• CompareOpportunities - As with all business ventures, shop around. There are many online resources that offer to connect you with available franchise opportunities but you may want to check out the government-produced and authorized Franchise Opportunity Handbook* (published by the Department of Commerce), which lists companies that provide franchise opportunities.
  • Don’t Give in to Sales Pressure - The FTC requires that a seller must wait at least 10 business days after giving you the required documents before accepting payment or a signed agreement.
  • Compare the Contract to the Verbal Sales Pitch - Don’t sign any contract that doesn’t mirror the promises that have been made to you at the pre-sale pitch.
  • Employ Professional Help - An attorney - preferably a specialist in franchise law - can help you evaluate the franchise package and tax considerations.You might even consider using an accountant to determine the full costs of purchasing and operating the business as well as assess your potential profit.

Get more information about evaluating franchise opportunities as well as your legal rights at Business.gov’s Franchise and Business Opportunities Guide, which will also tell you exactly what rules apply to the company selling you the franchise. The more you know about their requirements, the better informed you are when evaluating their opportunities.

Additional Resources

* Links to a non-government website.
Message Edited by CaronBee on 05-28-2009 07:49 AM
Message Edited by CaronBee on 06-01-2009 04:04 PM

About the Author:

Caron Beesley


Caron Beesley is a small business owner, a writer, and marketing communications consultant. Caron works with the SBA.gov team to promote essential government resources that help entrepreneurs and small business owners start-up, grow and succeed. Follow Caron on Twitter: @caronbeesley


I got the point but when i wanna to doing action then in that times im feel afraid how about to survive after it all especially in small business like franchise
I've been looking to get involved with some franchisers in an investors capacity, and the most difficult part is understanding all the law and complex loopholes. Your article provides some good resources for me, thanks Caron!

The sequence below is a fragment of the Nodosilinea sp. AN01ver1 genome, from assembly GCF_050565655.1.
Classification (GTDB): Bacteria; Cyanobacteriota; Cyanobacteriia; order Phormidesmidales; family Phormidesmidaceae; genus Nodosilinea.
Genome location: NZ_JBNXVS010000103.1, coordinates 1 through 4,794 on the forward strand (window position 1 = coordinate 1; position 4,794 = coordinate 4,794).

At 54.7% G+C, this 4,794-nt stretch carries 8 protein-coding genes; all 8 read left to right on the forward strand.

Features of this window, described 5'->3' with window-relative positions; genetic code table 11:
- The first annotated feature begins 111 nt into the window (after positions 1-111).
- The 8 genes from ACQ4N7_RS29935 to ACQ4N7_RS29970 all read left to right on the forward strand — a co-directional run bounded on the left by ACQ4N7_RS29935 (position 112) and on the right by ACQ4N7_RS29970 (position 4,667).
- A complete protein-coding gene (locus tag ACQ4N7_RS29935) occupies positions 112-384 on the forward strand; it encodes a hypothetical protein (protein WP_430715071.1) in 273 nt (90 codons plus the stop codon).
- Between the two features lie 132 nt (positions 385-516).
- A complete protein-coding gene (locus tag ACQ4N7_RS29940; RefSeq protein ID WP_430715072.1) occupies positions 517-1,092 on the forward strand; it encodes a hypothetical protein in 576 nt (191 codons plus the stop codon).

great blog.thanks
Before making an investment either it's a business or buying something for your home. Complete research over the topic help to make secure your investment.
Franchising is something we have considered in the past and should probably do so now since the economy is re-bounding. Our industry is a bit atypical when it comes to the perfect franchise candidate, but I think it could work.
Just how much information is one likely to "uncover" about a franchise opportunity without legal counsel? It's a conundrum, and it's no wonder most small business owners jump into the "franchise trap" with little preparedness, save for a gut feel or advice from a spouse.
It's so hard to actually find a good franchise opportunity these days because everyone that starts a business thinks they can franchise it once they have a good year. Go with the franchises that have been around for a while and you'll be safe.
This is for sure the important information one can give before starting a franchise. Nobody wants to sink their hard earned money into a saturated franchise that won't make a return on the investment. I'm glad I found this site!
Be sure to check to see if you are required to purchase all of you merchandise through the franchiser.
Investigating franchise opportunities on your own is extremely risky. I would recommend anyone to hire an adviser to help. Pay for the extra help to get more insight. Not worth the gamble.